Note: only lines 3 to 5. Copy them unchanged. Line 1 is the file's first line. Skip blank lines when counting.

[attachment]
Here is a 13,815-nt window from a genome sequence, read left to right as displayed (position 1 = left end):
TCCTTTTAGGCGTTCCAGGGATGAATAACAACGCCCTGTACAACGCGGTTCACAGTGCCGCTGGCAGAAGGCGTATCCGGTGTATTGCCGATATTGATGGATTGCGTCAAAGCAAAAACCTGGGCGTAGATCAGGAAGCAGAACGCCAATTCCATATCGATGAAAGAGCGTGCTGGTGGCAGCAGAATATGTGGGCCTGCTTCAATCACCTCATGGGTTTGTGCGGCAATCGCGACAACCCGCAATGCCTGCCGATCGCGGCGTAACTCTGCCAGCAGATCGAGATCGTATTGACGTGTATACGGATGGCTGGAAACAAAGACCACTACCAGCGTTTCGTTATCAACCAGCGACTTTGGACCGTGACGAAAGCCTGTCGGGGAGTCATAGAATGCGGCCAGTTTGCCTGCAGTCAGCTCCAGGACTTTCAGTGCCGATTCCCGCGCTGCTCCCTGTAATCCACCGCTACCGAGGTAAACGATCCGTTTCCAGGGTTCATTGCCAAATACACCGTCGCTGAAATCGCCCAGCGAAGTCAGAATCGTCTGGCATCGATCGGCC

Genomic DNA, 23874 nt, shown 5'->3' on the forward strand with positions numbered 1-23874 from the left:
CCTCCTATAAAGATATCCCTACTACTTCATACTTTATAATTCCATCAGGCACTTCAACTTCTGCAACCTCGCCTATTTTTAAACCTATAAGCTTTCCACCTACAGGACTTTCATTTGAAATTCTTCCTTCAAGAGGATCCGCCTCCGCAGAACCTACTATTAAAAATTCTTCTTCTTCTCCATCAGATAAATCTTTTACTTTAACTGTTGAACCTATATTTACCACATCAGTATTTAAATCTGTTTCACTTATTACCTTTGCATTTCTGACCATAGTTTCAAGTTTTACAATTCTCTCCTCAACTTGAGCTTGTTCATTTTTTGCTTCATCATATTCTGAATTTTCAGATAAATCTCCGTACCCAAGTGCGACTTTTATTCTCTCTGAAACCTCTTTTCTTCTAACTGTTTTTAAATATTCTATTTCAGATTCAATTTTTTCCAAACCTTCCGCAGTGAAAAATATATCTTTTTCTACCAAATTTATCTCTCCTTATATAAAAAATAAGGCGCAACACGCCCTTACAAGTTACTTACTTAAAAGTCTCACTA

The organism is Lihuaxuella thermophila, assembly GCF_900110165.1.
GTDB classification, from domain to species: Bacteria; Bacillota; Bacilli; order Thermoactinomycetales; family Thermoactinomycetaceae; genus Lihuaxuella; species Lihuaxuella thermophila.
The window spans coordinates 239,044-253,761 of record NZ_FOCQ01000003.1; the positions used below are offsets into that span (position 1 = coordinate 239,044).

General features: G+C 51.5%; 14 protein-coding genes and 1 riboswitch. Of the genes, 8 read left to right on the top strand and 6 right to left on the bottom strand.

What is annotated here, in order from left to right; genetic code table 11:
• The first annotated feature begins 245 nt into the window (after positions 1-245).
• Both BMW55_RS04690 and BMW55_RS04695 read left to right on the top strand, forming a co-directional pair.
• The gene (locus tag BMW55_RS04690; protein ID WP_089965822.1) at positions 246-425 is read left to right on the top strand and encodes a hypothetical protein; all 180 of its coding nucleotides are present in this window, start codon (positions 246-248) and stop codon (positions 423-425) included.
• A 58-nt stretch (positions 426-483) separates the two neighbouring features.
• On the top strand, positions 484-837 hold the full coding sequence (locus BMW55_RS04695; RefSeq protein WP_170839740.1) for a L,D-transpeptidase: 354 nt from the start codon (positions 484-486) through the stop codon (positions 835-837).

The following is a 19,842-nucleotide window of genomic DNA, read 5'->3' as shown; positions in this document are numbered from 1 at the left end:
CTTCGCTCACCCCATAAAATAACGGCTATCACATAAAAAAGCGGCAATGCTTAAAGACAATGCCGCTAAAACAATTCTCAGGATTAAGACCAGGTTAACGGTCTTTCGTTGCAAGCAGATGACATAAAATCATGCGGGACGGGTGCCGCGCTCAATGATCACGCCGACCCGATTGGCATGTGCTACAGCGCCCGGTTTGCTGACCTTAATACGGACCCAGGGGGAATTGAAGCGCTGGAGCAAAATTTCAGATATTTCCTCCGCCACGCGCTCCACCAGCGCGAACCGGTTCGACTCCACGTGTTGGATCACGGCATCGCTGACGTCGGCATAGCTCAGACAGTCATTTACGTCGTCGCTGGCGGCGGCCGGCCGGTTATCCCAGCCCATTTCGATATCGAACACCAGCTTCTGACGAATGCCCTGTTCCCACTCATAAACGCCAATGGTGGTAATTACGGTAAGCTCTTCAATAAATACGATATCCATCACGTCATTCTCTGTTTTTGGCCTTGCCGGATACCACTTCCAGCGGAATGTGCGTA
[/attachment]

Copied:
Genomic DNA, 23874 nt, shown 5'->3' on the forward strand with positions numbered 1-23874 from the left:
CCTCCTATAAAGATATCCCTACTACTTCATACTTTATAATTCCATCAGGCACTTCAACTTCTGCAACCTCGCCTATTTTTAAACCTATAAGCTTTCCACCTACAGGACTTTCATTTGAAATTCTTCCTTCAAGAGGATCCGCCTCCGCAGAACCTACTATTAAAAATTCTTCTTCTTCTCCATCAGATAAATCTTTTACTTTAACTGTTGAACCTATATTTACCACATCAGTATTTAAATCTGTTTCACTTATTACCTTTGCATTTCTGACCATAGTTTCAAGTTTTACAATTCTCTCCTCAACTTGAGCTTGTTCATTTTTTGCTTCATCATATTCTGAATTTTCAGATAAATCTCCGTACCCAAGTGCGACTTTTATTCTCTCTGAAACCTCTTTTCTTCTAACTGTTTTTAAATATTCTATTTCAGATTCAATTTTTTCCAAACCTTCCGCAGTGAAAAATATATCTTTTTCTACCAAATTTATCTCTCCTTATATAAAAAATAAGGCGCAACACGCCCTTACAAGTTACTTACTTAAAAGTCTCACTA

The organism is Lihuaxuella thermophila, assembly GCF_900110165.1.